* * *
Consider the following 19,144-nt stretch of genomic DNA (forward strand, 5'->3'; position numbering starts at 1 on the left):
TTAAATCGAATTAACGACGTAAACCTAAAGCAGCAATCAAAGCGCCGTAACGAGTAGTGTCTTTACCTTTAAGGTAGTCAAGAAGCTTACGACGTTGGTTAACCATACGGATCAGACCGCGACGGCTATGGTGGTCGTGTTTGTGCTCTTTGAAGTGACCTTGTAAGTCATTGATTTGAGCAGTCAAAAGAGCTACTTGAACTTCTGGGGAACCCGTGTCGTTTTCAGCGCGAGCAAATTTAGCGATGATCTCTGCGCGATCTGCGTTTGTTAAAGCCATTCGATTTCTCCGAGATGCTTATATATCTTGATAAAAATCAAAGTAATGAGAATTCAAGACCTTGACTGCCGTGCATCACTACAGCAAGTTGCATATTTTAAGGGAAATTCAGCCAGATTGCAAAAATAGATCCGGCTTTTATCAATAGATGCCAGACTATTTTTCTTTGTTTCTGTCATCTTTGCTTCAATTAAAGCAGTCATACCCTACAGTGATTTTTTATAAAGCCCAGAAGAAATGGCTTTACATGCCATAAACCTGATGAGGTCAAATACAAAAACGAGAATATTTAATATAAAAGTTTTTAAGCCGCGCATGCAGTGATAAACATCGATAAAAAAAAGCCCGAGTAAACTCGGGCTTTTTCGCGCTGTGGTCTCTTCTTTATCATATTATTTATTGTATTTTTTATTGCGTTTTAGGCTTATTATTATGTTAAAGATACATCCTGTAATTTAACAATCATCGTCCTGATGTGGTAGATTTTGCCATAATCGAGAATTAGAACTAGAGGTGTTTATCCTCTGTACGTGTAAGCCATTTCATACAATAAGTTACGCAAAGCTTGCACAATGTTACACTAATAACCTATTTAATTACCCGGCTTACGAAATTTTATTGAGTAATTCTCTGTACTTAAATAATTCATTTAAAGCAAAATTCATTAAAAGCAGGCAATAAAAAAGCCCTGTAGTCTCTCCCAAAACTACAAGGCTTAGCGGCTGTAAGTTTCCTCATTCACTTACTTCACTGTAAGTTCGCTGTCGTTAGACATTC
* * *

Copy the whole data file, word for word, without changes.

Consider the following 19,144-nt stretch of genomic DNA (forward strand, 5'->3'; position numbering starts at 1 on the left):
TTAAATCGAATTAACGACGTAAACCTAAAGCAGCAATCAAAGCGCCGTAACGAGTAGTGTCTTTACCTTTAAGGTAGTCAAGAAGCTTACGACGTTGGTTAACCATACGGATCAGACCGCGACGGCTATGGTGGTCGTGTTTGTGCTCTTTGAAGTGACCTTGTAAGTCATTGATTTGAGCAGTCAAAAGAGCTACTTGAACTTCTGGGGAACCCGTGTCGTTTTCAGCGCGAGCAAATTTAGCGATGATCTCTGCGCGATCTGCGTTTGTTAAAGCCATTCGATTTCTCCGAGATGCTTATATATCTTGATAAAAATCAAAGTAATGAGAATTCAAGACCTTGACTGCCGTGCATCACTACAGCAAGTTGCATATTTTAAGGGAAATTCAGCCAGATTGCAAAAATAGATCCGGCTTTTATCAATAGATGCCAGACTATTTTTCTTTGTTTCTGTCATCTTTGCTTCAATTAAAGCAGTCATACCCTACAGTGATTTTTTATAAAGCCCAGAAGAAATGGCTTTACATGCCATAAACCTGATGAGGTCAAATACAAAAACGAGAATATTTAATATAAAAGTTTTTAAGCCGCGCATGCAGTGATAAACATCGATAAAAAAAAGCCCGAGTAAACTCGGGCTTTTTCGCGCTGTGGTCTCTTCTTTATCATATTATTTATTGTATTTTTTATTGCGTTTTAGGCTTATTATTATGTTAAAGATACATCCTGTAATTTAACAATCATCGTCCTGATGTGGTAGATTTTGCCATAATCGAGAATTAGAACTAGAGGTGTTTATCCTCTGTACGTGTAAGCCATTTCATACAATAAGTTACGCAAAGCTTGCACAATGTTACACTAATAACCTATTTAATTACCCGGCTTACGAAATTTTATTGAGTAATTCTCTGTACTTAAATAATTCATTTAAAGCAAAATTCATTAAAAGCAGGCAATAAAAAAGCCCTGTAGTCTCTCCCAAAACTACAAGGCTTAGCGGCTGTAAGTTTCCTCATTCACTTACTTCACTGTAAGTTCGCTGTCGTTAGACATTC